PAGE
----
By Ian Dunt

Nick Clegg has launched an unexpected broadside at the banks as he tries to secure concrete political gains in the wake of the tuition fees vote.

The deputy prime minister and business secretary Vince Cable are thought to be concerned that the government is not taking a sharp enough stick to the banks, and fear another round of lavish bonuses at the start of next year.

“They don’t operate in a social vacuum,” Mr Clegg told the Financial Times.

“The banks should not be under any illusion, this government cannot stand idly by.

“It is wholly untenable to have millions of people making sacrifices in their living standards, only to see the banks getting away scot-free.”

The sight of generous bonus payments as the deficit reduction plan bites and students face crippling university fees would do further damage to Mr Clegg’s liberal credentials and play into the Labour account of his role as a ‘human shield’ for the Tories.

Mr Cameron, Mr Clegg, Mr Cable and chancellor George Osborne are reported to have held a ‘quad’ meeting this week to discuss the banking situation, where concerns were raised about the lack of reform in the sector.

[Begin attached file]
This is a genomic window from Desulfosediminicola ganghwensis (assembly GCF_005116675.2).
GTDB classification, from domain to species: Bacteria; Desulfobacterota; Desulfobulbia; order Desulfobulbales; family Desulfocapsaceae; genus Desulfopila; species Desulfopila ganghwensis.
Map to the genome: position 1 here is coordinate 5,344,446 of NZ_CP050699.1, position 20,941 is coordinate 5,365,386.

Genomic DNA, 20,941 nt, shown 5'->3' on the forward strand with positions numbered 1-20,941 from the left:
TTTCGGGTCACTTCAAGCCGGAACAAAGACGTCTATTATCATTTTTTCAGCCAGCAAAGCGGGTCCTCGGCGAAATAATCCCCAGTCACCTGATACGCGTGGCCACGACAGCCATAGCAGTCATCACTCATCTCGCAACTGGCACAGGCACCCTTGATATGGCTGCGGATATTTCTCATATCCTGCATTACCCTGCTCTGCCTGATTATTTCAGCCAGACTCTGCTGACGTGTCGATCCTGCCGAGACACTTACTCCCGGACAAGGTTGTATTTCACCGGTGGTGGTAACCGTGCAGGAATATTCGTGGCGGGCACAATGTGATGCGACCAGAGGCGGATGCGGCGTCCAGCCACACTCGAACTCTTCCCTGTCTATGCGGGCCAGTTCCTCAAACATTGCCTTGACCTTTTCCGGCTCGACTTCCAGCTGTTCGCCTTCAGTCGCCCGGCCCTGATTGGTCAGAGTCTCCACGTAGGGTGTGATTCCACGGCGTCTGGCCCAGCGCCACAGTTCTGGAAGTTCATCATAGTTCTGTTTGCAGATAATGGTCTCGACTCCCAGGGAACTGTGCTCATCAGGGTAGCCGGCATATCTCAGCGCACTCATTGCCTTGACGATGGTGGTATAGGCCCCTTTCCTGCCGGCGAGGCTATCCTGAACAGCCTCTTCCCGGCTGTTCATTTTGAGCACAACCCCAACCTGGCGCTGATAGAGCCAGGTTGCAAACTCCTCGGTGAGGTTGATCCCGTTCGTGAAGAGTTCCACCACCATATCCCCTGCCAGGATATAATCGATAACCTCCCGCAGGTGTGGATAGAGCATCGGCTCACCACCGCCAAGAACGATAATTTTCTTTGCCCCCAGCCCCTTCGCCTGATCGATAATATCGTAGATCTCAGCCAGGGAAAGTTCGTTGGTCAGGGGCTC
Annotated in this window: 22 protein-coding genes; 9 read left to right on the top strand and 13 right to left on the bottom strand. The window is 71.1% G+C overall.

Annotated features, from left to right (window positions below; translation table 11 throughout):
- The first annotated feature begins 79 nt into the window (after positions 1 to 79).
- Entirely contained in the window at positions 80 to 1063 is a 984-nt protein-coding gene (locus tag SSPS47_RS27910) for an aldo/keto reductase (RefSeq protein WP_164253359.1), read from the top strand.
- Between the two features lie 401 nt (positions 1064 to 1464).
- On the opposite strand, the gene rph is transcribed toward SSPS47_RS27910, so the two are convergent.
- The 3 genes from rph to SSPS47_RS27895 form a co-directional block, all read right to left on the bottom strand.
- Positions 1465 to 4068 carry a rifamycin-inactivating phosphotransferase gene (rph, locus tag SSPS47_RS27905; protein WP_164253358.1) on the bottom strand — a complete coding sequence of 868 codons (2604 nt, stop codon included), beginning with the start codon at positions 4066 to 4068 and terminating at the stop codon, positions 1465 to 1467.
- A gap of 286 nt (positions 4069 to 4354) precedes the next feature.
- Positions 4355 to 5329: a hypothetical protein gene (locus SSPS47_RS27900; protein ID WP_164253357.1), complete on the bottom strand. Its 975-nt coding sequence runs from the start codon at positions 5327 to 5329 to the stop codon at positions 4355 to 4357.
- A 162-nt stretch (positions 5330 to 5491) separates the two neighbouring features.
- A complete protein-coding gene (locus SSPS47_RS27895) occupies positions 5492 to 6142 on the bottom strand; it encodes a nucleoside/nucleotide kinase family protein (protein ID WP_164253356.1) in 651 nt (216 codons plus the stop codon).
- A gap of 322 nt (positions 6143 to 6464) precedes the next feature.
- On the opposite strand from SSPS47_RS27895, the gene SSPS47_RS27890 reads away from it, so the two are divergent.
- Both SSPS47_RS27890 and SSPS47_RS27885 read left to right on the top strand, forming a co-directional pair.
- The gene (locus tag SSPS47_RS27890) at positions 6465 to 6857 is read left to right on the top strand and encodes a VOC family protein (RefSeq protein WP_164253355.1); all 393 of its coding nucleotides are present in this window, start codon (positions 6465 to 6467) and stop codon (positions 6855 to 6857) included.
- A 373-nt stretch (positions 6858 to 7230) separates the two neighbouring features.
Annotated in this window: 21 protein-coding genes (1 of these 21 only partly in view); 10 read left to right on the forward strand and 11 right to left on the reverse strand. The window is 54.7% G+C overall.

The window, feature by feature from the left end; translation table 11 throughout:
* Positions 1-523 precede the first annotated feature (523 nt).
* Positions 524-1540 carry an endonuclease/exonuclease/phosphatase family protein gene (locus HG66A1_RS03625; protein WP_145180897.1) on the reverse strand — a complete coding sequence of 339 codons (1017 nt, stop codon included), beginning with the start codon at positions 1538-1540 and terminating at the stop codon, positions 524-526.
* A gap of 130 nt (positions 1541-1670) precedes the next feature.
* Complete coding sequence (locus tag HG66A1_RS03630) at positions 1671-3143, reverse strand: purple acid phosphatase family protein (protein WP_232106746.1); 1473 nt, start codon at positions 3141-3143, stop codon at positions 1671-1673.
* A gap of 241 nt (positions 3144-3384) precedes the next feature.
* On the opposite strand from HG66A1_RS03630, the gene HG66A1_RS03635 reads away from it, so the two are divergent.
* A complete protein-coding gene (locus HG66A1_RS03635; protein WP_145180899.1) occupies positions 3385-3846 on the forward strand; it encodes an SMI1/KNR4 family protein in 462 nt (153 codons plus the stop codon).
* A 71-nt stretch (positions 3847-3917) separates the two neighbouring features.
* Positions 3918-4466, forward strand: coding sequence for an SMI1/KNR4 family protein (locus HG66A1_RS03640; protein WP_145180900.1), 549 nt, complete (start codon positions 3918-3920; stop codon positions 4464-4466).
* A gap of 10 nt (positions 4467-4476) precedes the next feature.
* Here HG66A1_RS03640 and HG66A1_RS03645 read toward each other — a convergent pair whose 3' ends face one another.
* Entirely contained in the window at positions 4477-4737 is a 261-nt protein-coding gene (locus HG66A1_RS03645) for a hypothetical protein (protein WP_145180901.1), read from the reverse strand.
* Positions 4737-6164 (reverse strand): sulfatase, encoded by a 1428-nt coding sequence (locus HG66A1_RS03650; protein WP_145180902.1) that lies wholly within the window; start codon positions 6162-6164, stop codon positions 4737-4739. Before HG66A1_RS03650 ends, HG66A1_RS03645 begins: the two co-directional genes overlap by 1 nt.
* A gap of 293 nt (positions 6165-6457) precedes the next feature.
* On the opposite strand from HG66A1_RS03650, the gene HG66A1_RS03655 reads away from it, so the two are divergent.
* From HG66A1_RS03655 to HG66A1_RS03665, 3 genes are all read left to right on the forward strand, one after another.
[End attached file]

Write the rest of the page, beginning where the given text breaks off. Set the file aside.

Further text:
The one-off bankers’ bonus tax, reluctantly introduced by Alistair Darling when Labour was in power, is being mooted as a possible option if banks fail to show enough restraint, it is understood.

A guarantee of lending to small and medium sized businesses and the introduction of transparency benchmarks are also expected to figure, although it appeared that the latter was taking a back seat after Mr Osborne called on European governments to coordinate the action – implying Britain would struggle to introduce the measure in isolation.

Labour Treasury committee member Chuka Umunna was unimpressed.

“In his comments today the deputy prime minister seems to have forgotten that he co-heads a government that is responsible for introducing a bank levy which is a walk in the park for the City and could have raised much more whilst he has stood idly by,” he said.

A promise of “robust action to tackle unacceptable bonuses” featured prominently in the coalition agreement.

The banking commission will report next year.